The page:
- Associated Press - Thursday, September 14, 2017

BURLINGTON, Vt. (AP) - About 400 teachers in Vermont’s largest city went on strike Thursday, two weeks after the school district imposed contract terms and a day after a last-minute bargaining session with the help of a mediator failed to reach an agreement.

Teachers picketed outside Burlington’s six elementary schools, two middle schools and the high school, while about 4,000 students had an unexpected day off early in the school year.

Burlington Education Association President Fran Brock said the two sides had been making progress on economic issues they disagreed on, such as a pay increase. But she disputed an assertion by the school board that the two sides had reached an agreement and then made additional demands at the bargaining table.

Brock said the main sticking point in the negotiations is scheduling time for teachers to prepare outside the classroom and to work one-on-one with students. She said an agreement had been reached for teachers at the high school, but not at the elementary schools.

“We’re the experts,” Brock said at a Thursday morning news conference outside the high school where teachers were protesting. “We know what we need to do; we need the time to do it so that the children are not cheated out of the education they deserve. Basically we need to figure out effective ways to use the time in the school day.”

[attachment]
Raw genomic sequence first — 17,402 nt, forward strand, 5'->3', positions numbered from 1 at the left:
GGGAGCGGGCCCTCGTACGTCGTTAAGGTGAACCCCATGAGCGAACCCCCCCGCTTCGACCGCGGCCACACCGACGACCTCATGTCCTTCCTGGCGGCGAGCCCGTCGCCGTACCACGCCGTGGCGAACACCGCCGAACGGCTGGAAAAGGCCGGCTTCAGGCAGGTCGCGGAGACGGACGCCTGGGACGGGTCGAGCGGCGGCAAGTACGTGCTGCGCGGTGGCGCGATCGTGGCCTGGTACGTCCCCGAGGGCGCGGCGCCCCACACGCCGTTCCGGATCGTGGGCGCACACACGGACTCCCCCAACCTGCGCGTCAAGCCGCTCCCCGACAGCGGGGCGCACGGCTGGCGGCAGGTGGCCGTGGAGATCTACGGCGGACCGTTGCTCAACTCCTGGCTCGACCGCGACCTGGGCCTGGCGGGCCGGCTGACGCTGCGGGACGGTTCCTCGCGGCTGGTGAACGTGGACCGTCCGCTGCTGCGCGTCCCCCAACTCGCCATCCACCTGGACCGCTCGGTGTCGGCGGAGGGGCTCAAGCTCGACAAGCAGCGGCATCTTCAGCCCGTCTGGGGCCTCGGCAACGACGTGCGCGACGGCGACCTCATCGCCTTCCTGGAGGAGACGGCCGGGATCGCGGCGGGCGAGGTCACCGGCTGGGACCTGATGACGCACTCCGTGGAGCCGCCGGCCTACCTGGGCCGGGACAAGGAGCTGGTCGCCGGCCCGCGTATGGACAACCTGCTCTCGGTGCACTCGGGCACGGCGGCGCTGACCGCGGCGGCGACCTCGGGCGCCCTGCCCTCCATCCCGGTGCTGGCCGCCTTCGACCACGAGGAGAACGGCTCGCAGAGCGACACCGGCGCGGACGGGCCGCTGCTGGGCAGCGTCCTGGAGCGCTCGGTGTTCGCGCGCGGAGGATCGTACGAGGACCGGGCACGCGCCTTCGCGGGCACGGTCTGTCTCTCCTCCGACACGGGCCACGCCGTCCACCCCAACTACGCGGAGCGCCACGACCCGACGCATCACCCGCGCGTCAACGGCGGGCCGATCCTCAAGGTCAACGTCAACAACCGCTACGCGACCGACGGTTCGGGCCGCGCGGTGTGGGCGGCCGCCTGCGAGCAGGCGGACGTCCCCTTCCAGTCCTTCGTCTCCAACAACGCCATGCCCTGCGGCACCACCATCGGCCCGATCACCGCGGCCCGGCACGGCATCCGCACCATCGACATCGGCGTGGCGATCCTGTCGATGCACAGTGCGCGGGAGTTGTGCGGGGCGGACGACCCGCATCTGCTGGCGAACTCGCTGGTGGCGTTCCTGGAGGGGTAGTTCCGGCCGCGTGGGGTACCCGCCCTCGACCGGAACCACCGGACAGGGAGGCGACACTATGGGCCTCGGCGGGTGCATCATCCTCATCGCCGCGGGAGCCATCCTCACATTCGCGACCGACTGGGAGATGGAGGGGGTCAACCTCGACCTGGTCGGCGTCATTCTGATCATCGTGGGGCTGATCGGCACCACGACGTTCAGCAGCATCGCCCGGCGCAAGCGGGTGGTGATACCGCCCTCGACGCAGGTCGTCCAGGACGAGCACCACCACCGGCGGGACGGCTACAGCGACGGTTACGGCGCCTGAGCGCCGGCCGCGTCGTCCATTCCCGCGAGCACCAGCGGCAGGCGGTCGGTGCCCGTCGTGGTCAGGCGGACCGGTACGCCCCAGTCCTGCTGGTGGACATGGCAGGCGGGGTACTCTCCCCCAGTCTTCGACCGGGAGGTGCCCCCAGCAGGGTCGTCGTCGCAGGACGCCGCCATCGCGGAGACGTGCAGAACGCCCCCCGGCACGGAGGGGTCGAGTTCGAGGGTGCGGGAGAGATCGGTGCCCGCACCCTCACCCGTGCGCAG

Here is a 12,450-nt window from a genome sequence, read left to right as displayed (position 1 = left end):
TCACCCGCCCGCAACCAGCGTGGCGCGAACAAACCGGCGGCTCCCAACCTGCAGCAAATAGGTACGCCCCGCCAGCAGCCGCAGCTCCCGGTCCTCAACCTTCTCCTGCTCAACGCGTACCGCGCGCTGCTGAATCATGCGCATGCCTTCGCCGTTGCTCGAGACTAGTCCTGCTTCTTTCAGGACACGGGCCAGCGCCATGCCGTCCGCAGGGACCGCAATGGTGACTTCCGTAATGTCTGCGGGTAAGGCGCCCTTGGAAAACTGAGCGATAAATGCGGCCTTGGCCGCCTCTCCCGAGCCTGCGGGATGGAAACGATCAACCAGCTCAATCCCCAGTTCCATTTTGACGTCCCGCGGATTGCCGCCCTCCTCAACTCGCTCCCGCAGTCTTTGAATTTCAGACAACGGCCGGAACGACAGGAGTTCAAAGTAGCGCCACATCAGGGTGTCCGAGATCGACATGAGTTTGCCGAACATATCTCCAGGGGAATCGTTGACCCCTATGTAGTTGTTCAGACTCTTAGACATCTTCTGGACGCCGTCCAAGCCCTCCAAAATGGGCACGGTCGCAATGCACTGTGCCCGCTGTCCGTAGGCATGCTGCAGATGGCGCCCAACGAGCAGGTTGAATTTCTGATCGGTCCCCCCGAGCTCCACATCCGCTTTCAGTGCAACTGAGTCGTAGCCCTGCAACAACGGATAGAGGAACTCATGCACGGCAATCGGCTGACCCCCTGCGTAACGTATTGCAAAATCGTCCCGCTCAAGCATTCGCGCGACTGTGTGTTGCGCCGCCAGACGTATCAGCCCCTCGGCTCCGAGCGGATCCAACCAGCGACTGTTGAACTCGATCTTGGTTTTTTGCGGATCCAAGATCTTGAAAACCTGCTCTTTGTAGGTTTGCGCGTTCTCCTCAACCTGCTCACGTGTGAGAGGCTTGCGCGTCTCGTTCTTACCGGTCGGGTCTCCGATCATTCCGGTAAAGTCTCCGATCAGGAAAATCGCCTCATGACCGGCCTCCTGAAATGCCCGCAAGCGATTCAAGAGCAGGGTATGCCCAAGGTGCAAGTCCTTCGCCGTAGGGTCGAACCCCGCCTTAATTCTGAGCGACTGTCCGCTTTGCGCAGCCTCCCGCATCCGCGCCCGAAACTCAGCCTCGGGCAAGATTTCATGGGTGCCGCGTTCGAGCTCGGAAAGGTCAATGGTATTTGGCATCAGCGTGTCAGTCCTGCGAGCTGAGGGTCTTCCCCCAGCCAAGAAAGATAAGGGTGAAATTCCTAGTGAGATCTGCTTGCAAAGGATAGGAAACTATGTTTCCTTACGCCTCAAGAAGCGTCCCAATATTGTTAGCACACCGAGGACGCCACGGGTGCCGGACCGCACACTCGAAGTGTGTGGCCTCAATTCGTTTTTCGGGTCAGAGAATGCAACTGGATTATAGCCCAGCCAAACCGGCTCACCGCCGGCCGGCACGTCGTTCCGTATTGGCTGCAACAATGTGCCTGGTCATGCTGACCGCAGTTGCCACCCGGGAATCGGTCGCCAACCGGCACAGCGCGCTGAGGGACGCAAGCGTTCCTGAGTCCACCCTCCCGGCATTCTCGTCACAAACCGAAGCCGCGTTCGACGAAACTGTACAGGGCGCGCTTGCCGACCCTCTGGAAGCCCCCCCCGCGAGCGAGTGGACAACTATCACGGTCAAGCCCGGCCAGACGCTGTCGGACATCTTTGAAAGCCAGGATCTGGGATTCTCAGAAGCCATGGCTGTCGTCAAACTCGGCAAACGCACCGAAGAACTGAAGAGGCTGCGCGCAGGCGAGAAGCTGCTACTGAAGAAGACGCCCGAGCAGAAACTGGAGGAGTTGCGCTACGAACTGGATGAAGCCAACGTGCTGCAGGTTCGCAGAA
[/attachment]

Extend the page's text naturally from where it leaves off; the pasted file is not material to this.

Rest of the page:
In a recent statement, the school board said the two sides had “resolved operational issues” at the high school. The board offered teachers an 8 percent pay increase, a three-year contract and additional health insurance savings, but the union rejected them and chose instead to strike, according to the statement.

Brock denied the board had offered the raise. “Do you really think we would turn that down?” she said.

There are no immediate plans for more negotiations.

The Burlington School district canceled classes and other school activities for Friday. It said on its website that Superintendent Yaw Obeng is working with administrators to determine if some high school homecoming athletic events can be played as scheduled. Non-teacher coaches and volunteers would be needed, the district said.

The district has about 4,000 students in six elementary schools, two middle schools and one high school.

The school board voted Sept. 1 to impose contract terms on the teachers. In neighboring South Burlington teachers are also working under an imposed contract.

It’s the first strike in the Burlington school district since the late 1970s.

On the picket lines, teachers referred all questions to union leaders.

“It’s terribly inconvenient,” said Shoshannah Boray, the parent of two children in the Burlington school district who came out to support the teachers. “I’m very, very worried for our children, but the teachers deserve respect and they deserve to be treated respectfully.”

LOAD COMMENTS ()

 

Click to Read More

Click to Hide